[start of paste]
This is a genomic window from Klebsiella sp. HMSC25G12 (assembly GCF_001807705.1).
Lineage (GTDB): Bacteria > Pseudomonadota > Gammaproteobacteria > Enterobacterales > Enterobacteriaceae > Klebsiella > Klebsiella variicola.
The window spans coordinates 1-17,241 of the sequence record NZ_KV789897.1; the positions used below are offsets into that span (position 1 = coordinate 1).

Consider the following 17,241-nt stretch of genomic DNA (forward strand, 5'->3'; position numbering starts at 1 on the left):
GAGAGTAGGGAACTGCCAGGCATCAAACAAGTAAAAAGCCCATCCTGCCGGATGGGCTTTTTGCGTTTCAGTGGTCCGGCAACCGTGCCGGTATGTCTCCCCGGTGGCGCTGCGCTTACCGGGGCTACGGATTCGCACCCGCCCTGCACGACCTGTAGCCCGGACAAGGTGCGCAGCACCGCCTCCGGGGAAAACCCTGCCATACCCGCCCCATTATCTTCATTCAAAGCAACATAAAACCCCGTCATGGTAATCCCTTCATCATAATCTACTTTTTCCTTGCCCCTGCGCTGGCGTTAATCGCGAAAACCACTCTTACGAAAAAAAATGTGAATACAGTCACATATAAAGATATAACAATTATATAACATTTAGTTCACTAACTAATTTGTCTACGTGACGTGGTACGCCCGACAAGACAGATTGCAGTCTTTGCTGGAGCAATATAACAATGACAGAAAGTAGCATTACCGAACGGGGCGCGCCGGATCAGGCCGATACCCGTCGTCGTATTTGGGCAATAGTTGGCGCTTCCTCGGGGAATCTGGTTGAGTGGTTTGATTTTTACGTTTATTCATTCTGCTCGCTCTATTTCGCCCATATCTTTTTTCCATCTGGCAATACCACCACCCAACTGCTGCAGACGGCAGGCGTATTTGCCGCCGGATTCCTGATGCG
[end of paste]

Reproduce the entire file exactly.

This is a genomic window from Klebsiella sp. HMSC25G12 (assembly GCF_001807705.1).
Lineage (GTDB): Bacteria > Pseudomonadota > Gammaproteobacteria > Enterobacterales > Enterobacteriaceae > Klebsiella > Klebsiella variicola.
The window spans coordinates 1-17,241 of the sequence record NZ_KV789897.1; the positions used below are offsets into that span (position 1 = coordinate 1).

Consider the following 17,241-nt stretch of genomic DNA (forward strand, 5'->3'; position numbering starts at 1 on the left):
GAGAGTAGGGAACTGCCAGGCATCAAACAAGTAAAAAGCCCATCCTGCCGGATGGGCTTTTTGCGTTTCAGTGGTCCGGCAACCGTGCCGGTATGTCTCCCCGGTGGCGCTGCGCTTACCGGGGCTACGGATTCGCACCCGCCCTGCACGACCTGTAGCCCGGACAAGGTGCGCAGCACCGCCTCCGGGGAAAACCCTGCCATACCCGCCCCATTATCTTCATTCAAAGCAACATAAAACCCCGTCATGGTAATCCCTTCATCATAATCTACTTTTTCCTTGCCCCTGCGCTGGCGTTAATCGCGAAAACCACTCTTACGAAAAAAAATGTGAATACAGTCACATATAAAGATATAACAATTATATAACATTTAGTTCACTAACTAATTTGTCTACGTGACGTGGTACGCCCGACAAGACAGATTGCAGTCTTTGCTGGAGCAATATAACAATGACAGAAAGTAGCATTACCGAACGGGGCGCGCCGGATCAGGCCGATACCCGTCGTCGTATTTGGGCAATAGTTGGCGCTTCCTCGGGGAATCTGGTTGAGTGGTTTGATTTTTACGTTTATTCATTCTGCTCGCTCTATTTCGCCCATATCTTTTTTCCATCTGGCAATACCACCACCCAACTGCTGCAGACGGCAGGCGTATTTGCCGCCGGATTCCTGATGCG